It’s hard to transplant user data stored in Core Data from an iPhone device to an Android device, as Android doesn’t have a Core Data API. The underlying SQLite database is not in a format that’s easy to decipher directly and requires considerable work to translate into another format such as JSON before it can be exported for use elsewhere. It also adds an additional point of failure – for example Apple recently deprecated Core Data iCloud sync which means that developers that chose Core Data for its automatic sync capabilities may no longer be able to rely on sync to work, as well as being stuck with a more complex data stack that’s now harder to migrate elsewhere.

iCloud Drive

On Apple devices, an app can store files (such as JSON files) in the user’s iCloud Drive folder.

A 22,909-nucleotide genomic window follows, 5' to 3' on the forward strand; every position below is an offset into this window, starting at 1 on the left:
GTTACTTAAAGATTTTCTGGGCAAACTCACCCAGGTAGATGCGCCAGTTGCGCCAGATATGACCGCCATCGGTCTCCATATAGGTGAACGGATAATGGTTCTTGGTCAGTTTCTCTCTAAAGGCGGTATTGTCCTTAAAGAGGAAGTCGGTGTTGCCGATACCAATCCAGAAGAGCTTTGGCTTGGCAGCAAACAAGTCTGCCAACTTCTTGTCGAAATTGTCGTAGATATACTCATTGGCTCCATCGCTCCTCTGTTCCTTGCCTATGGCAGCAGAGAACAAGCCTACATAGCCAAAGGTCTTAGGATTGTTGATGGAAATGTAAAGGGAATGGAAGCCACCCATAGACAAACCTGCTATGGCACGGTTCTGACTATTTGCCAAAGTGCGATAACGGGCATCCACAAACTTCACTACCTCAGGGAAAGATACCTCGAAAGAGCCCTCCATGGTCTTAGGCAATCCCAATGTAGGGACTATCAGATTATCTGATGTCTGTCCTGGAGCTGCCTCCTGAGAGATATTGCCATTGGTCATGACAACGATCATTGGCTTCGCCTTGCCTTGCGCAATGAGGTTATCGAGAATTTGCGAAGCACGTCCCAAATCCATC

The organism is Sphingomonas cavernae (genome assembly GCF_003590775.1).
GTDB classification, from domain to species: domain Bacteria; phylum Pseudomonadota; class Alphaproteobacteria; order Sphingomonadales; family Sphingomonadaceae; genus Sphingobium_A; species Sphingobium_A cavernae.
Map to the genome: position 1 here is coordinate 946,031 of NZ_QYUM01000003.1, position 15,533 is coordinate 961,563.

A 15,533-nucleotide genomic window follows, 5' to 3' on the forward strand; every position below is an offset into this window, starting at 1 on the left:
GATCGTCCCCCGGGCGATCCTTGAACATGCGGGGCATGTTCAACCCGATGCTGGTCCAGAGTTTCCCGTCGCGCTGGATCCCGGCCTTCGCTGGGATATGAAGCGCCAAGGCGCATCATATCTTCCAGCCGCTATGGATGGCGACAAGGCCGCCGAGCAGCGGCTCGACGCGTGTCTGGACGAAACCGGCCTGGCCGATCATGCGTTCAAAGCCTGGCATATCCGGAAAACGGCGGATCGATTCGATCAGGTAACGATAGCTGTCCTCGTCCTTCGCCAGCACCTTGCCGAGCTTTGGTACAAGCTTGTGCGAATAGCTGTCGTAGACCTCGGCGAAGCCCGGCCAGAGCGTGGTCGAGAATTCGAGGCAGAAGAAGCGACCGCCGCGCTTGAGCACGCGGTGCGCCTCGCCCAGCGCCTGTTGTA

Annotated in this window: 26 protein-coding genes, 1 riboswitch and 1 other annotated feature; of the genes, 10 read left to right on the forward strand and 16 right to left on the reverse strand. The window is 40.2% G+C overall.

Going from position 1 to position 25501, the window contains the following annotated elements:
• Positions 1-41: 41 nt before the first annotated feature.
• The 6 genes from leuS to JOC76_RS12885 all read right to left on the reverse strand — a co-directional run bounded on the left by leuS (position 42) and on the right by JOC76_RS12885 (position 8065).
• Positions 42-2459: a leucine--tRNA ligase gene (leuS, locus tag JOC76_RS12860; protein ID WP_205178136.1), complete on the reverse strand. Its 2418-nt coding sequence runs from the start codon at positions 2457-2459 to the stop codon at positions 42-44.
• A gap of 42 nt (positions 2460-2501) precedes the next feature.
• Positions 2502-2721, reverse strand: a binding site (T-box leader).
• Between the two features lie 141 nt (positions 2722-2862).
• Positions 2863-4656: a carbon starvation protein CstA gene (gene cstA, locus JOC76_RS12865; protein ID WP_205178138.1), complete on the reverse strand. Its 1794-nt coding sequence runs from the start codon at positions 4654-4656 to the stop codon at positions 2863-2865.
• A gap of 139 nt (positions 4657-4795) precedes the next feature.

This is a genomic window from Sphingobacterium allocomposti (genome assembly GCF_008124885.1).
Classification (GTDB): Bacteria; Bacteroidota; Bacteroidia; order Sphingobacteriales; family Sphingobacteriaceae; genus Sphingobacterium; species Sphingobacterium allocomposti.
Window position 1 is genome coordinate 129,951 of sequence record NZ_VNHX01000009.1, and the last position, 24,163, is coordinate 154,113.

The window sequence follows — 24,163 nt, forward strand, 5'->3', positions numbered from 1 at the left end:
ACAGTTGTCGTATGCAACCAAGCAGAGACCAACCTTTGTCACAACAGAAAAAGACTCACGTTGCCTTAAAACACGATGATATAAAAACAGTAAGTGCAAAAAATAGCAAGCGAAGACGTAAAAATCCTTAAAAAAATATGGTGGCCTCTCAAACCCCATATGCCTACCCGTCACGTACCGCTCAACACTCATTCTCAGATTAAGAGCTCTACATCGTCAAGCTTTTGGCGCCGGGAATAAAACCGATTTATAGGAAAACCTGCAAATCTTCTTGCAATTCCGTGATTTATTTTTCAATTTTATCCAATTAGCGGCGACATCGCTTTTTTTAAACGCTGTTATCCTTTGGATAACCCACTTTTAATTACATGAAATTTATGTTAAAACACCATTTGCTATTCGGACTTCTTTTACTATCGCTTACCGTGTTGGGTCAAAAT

This has the advantage of making the file accessible to the user. In the JSON file example above, the user can add another iPhone product themselves (by opening, editing and saving the JSON file in their iCloud Drive, using a text editor). The App using that JSON file can then pick up those changes. The user can also backup/restore the JSON file themselves, and generally has more control of their data.

UserDefaults

This is a simple lightweight dictionary available in iOS apps that lets you store small amounts of user data, such as settings and preferences. UserDefaults is based on XML, and not suitable however for larger sets of data, such as lists of thousands of products or orders. It isn’t easily queryable like a SQLite database, and is slower and takes more memory for large data sets. Nor is the UserDefaults XML file format as easily editable or transferrable as a JSON file.